Edited to add: Thanks for posting @dekartes - and what you said here: “When did the protection of our lands become Republican and Democrat? Does everthing have to be politicised?” ..... YES!
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Active Member
For the "overpopulation" types, population growth rates have leveled off, or even declined with rising standards of living. Some countries populations are actually decreasing.

That being said, I think having a tax credit for having no kids isn't a bad idea.

Protection of our lands became a democratic party point when republicans stopped wanting to protect the lands. A republican politician who says "lets not mine that gold" or "lets not cut those trees over there" is not going to win any primary.


Active Member
The population is expected to reach between 8 and 10.5 billion between the years 2040 and 2050. All these folks, as pointed out by FinLuver, will want the same resources that are dwindling at a rapid pace. I believe both of these statements to be factual.

It is my opinion that the demographics are such that the majority are in favor of development to insure that the masses of the future can sustain a certain life style. And yes, some of these developers seem to put profit motivations over humanity's needs.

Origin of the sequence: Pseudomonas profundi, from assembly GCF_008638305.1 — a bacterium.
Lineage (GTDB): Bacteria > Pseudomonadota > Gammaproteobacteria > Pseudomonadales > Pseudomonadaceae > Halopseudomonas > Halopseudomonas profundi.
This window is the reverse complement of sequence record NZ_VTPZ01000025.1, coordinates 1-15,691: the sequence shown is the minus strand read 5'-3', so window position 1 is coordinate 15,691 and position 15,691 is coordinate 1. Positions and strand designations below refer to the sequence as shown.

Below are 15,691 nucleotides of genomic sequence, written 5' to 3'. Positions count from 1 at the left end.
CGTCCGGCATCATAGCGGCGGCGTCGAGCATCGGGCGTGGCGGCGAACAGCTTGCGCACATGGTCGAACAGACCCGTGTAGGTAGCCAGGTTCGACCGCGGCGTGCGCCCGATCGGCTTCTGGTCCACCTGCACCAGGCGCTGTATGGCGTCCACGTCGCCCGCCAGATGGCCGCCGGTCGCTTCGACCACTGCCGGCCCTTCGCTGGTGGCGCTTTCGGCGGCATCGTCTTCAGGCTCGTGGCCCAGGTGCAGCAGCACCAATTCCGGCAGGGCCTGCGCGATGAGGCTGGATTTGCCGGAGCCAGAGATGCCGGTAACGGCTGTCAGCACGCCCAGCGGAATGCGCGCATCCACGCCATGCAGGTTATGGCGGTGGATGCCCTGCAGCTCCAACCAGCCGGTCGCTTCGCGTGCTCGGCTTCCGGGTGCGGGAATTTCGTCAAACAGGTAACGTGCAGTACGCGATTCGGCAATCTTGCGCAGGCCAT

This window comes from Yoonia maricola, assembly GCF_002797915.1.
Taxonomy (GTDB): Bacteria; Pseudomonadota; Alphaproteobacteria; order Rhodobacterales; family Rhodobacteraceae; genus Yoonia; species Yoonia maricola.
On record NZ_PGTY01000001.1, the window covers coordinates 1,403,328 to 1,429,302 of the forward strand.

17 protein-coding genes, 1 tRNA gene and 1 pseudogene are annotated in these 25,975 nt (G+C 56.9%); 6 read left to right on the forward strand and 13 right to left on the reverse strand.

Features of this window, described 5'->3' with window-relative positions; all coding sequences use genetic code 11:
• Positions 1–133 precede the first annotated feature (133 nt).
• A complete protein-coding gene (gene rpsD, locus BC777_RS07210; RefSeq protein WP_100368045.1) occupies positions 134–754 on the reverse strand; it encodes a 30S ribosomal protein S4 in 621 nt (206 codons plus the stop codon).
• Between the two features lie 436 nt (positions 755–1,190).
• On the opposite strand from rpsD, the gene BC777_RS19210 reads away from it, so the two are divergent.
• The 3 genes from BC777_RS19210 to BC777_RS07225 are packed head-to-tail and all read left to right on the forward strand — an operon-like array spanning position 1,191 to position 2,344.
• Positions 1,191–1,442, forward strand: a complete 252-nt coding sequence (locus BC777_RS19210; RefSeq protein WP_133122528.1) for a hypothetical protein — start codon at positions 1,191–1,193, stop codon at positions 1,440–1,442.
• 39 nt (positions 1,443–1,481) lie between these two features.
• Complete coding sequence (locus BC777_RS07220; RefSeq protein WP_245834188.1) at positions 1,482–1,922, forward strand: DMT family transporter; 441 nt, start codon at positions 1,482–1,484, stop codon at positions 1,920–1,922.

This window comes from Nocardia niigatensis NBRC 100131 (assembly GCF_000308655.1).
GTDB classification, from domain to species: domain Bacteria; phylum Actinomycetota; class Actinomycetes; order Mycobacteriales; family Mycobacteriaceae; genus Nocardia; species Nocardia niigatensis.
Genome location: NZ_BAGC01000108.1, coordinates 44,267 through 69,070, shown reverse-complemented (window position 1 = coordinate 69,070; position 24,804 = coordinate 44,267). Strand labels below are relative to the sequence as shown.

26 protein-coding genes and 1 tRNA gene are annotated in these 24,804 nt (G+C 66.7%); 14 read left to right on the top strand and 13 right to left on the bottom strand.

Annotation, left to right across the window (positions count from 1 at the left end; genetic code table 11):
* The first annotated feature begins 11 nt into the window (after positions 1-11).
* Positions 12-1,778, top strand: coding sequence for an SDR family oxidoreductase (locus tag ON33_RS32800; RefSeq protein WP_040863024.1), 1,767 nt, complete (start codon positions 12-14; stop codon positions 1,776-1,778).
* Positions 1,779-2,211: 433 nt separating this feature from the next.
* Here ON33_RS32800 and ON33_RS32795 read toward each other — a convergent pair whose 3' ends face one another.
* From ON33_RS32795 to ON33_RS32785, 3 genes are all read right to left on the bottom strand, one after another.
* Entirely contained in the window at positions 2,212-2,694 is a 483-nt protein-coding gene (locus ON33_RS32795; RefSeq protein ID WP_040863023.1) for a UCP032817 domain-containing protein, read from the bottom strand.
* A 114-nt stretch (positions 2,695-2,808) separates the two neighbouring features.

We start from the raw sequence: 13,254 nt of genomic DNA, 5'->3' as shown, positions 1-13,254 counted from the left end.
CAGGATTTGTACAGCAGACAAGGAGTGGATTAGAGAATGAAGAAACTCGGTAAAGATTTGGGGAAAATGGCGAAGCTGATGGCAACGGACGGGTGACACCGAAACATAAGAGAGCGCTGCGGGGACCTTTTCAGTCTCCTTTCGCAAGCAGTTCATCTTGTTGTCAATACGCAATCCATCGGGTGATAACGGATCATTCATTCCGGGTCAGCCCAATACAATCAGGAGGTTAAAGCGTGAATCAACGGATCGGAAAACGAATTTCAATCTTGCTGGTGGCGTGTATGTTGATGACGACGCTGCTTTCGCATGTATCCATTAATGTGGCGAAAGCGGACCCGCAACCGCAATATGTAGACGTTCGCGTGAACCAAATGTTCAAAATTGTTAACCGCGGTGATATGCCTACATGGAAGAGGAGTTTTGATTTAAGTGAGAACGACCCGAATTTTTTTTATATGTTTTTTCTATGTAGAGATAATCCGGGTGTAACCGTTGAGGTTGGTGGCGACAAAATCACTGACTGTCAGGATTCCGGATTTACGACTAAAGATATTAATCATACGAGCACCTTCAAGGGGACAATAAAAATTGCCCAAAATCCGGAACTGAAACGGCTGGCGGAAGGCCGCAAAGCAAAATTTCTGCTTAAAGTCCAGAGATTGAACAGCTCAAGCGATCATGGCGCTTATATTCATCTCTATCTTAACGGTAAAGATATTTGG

This preserve VS develop conflict holds out Bristol Bay as sort of a casualty of war. Sad for some VS necessary and profitable for others. The Author of this post and the rules of this forum dictate that we steer clear of politics. So be it, however difficult that might be.


Active Member
Humans are a bit different from other life forms on planet earth. We attempt to become comfortable and being rich makes most of us more comfortable. All life on earth consumes resources, trouble is humans think rare metals like gold and silver make us more comfortable than wood, meat, fish, veggies etc. If the minerals available at the Pebble mine site are not excavated now they will be excavated in the near future. If the mining can be done in a way to impede likely spills and habitat degradation it would be best. Seems everyone assumes the mining company desires to kill the Sockeye populations but I don't think that's true. It is an economic decision, preservation is impossible unless we choose to evolve back to cave dwelling and everything it requires. It's the same argument wrt to global warming. We either choose to live comfortably or otherwise. I'm pretty sure Cro-magnon man thought he lived comfortably or tried to. So do we.